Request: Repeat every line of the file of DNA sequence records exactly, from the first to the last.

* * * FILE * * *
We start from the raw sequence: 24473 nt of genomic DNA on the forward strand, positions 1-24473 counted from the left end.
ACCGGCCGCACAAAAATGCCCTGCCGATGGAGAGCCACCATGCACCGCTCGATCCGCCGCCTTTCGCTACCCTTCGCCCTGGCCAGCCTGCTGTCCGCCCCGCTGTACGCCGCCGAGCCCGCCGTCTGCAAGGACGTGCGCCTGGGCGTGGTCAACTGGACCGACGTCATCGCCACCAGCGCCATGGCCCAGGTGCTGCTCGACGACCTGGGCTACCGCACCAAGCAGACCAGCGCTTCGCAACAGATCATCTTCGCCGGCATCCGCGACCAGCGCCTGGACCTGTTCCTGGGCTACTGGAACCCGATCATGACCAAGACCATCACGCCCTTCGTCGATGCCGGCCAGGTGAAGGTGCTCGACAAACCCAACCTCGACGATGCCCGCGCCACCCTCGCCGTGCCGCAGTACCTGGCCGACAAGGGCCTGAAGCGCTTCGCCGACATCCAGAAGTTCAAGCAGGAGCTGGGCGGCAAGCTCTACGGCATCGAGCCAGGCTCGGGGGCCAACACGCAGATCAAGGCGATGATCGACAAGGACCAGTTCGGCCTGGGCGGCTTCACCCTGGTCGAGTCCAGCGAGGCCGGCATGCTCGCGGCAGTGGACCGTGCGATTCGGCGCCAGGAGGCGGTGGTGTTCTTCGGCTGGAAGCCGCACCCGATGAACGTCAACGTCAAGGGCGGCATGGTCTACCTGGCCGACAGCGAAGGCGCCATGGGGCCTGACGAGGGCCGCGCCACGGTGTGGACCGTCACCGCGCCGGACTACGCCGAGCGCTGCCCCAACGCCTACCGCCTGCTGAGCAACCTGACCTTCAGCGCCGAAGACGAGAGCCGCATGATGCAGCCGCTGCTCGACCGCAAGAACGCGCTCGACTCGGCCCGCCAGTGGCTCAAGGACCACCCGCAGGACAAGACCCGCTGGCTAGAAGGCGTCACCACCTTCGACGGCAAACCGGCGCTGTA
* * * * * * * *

We start from the raw sequence: 24473 nt of genomic DNA on the forward strand, positions 1-24473 counted from the left end.
ACCGGCCGCACAAAAATGCCCTGCCGATGGAGAGCCACCATGCACCGCTCGATCCGCCGCCTTTCGCTACCCTTCGCCCTGGCCAGCCTGCTGTCCGCCCCGCTGTACGCCGCCGAGCCCGCCGTCTGCAAGGACGTGCGCCTGGGCGTGGTCAACTGGACCGACGTCATCGCCACCAGCGCCATGGCCCAGGTGCTGCTCGACGACCTGGGCTACCGCACCAAGCAGACCAGCGCTTCGCAACAGATCATCTTCGCCGGCATCCGCGACCAGCGCCTGGACCTGTTCCTGGGCTACTGGAACCCGATCATGACCAAGACCATCACGCCCTTCGTCGATGCCGGCCAGGTGAAGGTGCTCGACAAACCCAACCTCGACGATGCCCGCGCCACCCTCGCCGTGCCGCAGTACCTGGCCGACAAGGGCCTGAAGCGCTTCGCCGACATCCAGAAGTTCAAGCAGGAGCTGGGCGGCAAGCTCTACGGCATCGAGCCAGGCTCGGGGGCCAACACGCAGATCAAGGCGATGATCGACAAGGACCAGTTCGGCCTGGGCGGCTTCACCCTGGTCGAGTCCAGCGAGGCCGGCATGCTCGCGGCAGTGGACCGTGCGATTCGGCGCCAGGAGGCGGTGGTGTTCTTCGGCTGGAAGCCGCACCCGATGAACGTCAACGTCAAGGGCGGCATGGTCTACCTGGCCGACAGCGAAGGCGCCATGGGGCCTGACGAGGGCCGCGCCACGGTGTGGACCGTCACCGCGCCGGACTACGCCGAGCGCTGCCCCAACGCCTACCGCCTGCTGAGCAACCTGACCTTCAGCGCCGAAGACGAGAGCCGCATGATGCAGCCGCTGCTCGACCGCAAGAACGCGCTCGACTCGGCCCGCCAGTGGCTCAAGGACCACCCGCAGGACAAGACCCGCTGGCTAGAAGGCGTCACCACCTTCGACGGCAAACCGGCGCTGTA